During a week when the problem of anti-Semitism has become the focus of such public angst, we would expect nothing less than Jeremy Corbyn’s entering the picture. And so he did. Amid the very real anxieties spurred by the San Diego synagogue shooting and the absurdly high-pitched debate over an anti-Semitic cartoon published by The New York Times, it was revealed that Jeremey Corbyn had once penned a laudatory introduction to a book by a long-dead social thinker with anti-Semitic views.
On one level, the expose says a lot about the insane levels of race hysteria that have gripped modern politics. On the other, Corbyn’s introduction says a lot about the left and the Jews.
The insanity is that the Corbyn controversy relates to a forward he wrote in 2011 for a reprint of a 117-year-old book called Imperialism: A Study, none of which relates to Jews directly. Examining the peak of European empires, the book lays the blame on the capitalist system. In its time it was highly influential and praised by everyone from Lenin to Keynes, although its thesis has since been largely discredited.
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The problem is that the author, J.A. Hobson, had views that by today’s standards would make him an anti-Semite. By the standards of his day, maybe not, but one of the hallmarks of the current controversy over race and gender is that no margin is allowed for historical context or serious examination.
Certainly, the things Hobson said look bad on paper. In another book of his he praises many of the qualities of the newly arrived Jews from Eastern Europe to Britain, but then adds: “The very virtues just enumerated are the chief faults we find in the foreign Jew … The foreign Jews is a terrible competitor. He is the nearest approach to the ideal ‘economic’ man …. He is almost void of social morality.”
Hobson’s study of imperialism has almost nothing to say about Jews. It contains a single reference, however, which is clear enough:
“United by the strongest bonds of organization, always in closest and quickest touch with one another, situated in the very heart of the business capital of every State, controlled, so far as Europe is concerned, chiefly by men of a single and peculiar race, who have behind them many centuries of financial experience, they are in a unique position to control the policy of nations. No great quick direction of capital is possible save by their consent and through their agency. Does anyone seriously suppose that a great war could be undertaken by any European State, or a great State loan subscribed, if the house of Rothschild and its connections set their face against it?”
Corbyn’s introduction to the book is quite long and relates to the history of Western imperialism since 1902. He praises the Chavez regime in Venezuela and the “Islamic opposition” for challenging the free market consensus of the 1990s.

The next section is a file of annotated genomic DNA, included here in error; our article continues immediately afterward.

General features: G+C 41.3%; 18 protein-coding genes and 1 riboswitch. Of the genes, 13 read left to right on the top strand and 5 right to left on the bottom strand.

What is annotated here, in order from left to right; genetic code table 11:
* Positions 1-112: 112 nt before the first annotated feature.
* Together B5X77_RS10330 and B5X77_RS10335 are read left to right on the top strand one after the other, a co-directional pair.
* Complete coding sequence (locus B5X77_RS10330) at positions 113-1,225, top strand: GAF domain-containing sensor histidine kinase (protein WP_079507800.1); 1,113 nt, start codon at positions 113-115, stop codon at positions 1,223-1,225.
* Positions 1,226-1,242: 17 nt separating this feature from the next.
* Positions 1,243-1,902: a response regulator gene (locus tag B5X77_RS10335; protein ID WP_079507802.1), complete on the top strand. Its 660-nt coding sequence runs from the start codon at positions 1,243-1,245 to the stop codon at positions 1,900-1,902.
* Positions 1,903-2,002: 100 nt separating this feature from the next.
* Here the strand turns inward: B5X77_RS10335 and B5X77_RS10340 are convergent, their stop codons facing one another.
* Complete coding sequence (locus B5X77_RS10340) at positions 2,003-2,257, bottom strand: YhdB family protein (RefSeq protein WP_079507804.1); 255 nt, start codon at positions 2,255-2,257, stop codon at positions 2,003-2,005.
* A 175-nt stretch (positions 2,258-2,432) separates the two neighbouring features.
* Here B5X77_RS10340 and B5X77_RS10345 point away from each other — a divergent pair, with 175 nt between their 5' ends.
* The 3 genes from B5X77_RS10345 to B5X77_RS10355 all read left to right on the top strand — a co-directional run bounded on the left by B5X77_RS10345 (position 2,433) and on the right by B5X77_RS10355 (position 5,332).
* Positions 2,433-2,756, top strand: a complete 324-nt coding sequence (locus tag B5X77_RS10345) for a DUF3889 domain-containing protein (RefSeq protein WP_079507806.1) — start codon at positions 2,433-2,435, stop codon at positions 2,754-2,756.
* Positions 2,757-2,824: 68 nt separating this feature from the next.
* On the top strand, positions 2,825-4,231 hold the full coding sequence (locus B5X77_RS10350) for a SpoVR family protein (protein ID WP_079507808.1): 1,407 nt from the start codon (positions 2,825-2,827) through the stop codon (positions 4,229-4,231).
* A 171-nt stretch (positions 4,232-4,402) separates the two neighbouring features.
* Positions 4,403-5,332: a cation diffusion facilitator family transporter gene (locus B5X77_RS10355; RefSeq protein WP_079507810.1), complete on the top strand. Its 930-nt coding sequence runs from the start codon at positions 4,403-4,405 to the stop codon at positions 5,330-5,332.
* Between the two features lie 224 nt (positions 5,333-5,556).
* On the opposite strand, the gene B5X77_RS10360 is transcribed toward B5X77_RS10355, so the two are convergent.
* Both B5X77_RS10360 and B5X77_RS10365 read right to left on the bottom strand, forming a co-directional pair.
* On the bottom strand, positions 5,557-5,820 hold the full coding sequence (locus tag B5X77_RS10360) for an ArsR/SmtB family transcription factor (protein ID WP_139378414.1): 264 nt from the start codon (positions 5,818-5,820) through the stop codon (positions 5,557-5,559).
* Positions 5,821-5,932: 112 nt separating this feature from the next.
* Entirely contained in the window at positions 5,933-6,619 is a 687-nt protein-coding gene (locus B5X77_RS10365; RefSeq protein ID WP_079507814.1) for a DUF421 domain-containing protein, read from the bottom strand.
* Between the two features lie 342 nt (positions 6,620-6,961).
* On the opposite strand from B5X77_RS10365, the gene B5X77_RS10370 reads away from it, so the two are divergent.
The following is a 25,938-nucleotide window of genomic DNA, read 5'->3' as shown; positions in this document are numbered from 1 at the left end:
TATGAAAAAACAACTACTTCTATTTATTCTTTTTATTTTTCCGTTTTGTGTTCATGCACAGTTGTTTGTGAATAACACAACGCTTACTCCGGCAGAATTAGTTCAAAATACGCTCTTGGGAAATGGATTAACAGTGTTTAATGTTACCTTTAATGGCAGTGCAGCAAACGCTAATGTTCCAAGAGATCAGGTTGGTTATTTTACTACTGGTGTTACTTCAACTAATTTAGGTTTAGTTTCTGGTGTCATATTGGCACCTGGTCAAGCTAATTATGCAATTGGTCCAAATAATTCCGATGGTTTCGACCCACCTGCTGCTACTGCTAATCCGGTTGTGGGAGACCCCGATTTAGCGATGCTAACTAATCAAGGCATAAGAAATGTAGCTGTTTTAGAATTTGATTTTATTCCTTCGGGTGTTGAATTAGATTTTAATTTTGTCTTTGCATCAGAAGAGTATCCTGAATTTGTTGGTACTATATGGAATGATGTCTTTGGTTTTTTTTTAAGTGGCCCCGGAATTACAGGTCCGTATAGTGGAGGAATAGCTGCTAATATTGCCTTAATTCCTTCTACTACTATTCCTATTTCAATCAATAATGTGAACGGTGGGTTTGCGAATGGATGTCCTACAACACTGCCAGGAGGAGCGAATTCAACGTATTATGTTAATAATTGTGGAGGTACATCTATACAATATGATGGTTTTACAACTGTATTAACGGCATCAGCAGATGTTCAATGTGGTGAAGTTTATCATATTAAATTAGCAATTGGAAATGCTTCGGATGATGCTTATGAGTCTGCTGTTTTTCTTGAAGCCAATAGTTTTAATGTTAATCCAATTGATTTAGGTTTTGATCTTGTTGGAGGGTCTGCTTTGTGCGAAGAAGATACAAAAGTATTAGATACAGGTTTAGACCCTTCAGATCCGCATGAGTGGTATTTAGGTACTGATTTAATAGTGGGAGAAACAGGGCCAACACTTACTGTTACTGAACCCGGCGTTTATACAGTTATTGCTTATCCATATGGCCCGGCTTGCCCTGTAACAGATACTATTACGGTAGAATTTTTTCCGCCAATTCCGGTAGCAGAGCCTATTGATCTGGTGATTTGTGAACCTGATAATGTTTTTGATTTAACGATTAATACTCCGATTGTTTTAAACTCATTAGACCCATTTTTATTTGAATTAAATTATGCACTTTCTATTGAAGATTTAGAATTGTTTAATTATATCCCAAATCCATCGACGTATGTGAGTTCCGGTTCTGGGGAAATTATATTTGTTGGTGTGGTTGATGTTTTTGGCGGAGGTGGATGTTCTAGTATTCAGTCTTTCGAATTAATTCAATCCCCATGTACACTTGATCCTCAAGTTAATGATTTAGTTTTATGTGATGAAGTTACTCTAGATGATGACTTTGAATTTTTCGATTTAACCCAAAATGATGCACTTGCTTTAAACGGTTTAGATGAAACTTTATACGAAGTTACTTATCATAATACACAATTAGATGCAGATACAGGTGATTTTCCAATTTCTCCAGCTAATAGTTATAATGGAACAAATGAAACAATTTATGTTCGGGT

That says a lot about his choice of allies, which seems to be based on the principle that the enemy of my enemy is my friend, no matter how gruesome he may be. What Corbyn doesn’t do is set aside a sentence or two, which he certainly could have, to acknowledge that his hero had a dark side vis a vis Jews. In our era of heightened racial tensions, it would have been an obvious thing to do. It’s a glaring omission.
In Hobson’s defense, when he referred to race as it relates to Jews and others, he didn’t share the foundation of Nazi ideology that racial characteristics are immutable. Hobson believed that whatever good or bad characteristics Jews or others may have was due to their environment and could be fixed through social reforms.
The anti-Semitism of the political right has a longer, deeper and more violent history than that of the left. Its preoccupation with nation and traditional, Christian values had little room for Jews. The left’s universalism and its general focus on class and the power of human reason, all of which Hobson shared, helped it overcome its antipathy to capitalists and the Jews who were often at its forefront.
That has changed. The left has largely dropped the idea of class conflict in favor of racial and gender politics. The idea is that who you are is more important than what you believe or what you’ve achieved, hence the internal politics of the Women’s March, or the Democrats’ anxiety over the possibility that their 2020 presidential candidate may end up being a white male. Even more worrying is that the left has become fundamentally pessimistic. It is less convinced that the social dichotomy of the oppressed and marginalized versus the oppressors and privileged can be solved or even substantially mitigated. The system is impossibly rigged, so politics is more about struggle than about solutions.
In this worldview, Jews are at a very problematic position. We are regarded as part of the privileged elite and, even more damningly, associated with Israel, which many on the left regard as a vestige of old-time imperialism. The left isn’t anti-Semitic, but it is showing signs of growing discomfort with Jews as Jews, and doesn’t feel as bothered by anti-Semitism as it should be.
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